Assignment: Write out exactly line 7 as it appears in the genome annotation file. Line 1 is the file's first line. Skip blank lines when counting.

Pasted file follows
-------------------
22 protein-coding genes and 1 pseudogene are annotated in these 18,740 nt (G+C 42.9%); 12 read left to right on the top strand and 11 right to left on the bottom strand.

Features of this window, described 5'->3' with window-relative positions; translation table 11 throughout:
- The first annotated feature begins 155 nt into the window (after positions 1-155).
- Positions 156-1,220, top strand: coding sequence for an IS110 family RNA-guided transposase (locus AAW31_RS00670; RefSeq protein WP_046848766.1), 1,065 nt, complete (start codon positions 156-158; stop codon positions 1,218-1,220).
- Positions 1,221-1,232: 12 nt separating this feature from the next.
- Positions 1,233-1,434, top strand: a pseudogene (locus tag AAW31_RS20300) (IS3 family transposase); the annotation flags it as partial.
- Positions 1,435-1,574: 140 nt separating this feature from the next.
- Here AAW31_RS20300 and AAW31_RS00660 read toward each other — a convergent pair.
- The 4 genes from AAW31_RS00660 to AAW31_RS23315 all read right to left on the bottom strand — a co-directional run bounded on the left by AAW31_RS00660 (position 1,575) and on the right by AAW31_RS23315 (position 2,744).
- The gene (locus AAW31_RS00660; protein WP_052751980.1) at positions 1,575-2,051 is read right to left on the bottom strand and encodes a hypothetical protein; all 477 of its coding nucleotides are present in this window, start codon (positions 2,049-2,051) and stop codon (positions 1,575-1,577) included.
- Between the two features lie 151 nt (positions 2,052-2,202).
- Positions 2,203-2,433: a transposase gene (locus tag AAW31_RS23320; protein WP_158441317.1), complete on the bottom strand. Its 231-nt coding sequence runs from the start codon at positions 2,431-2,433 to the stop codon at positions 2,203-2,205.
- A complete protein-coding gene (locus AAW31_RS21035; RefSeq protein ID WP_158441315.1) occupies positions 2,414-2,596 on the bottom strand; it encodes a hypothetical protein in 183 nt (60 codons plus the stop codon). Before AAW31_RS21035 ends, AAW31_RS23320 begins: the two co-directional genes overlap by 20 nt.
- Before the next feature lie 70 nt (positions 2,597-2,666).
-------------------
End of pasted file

- Positions 1,435-1,574: 140 nt separating this feature from the next.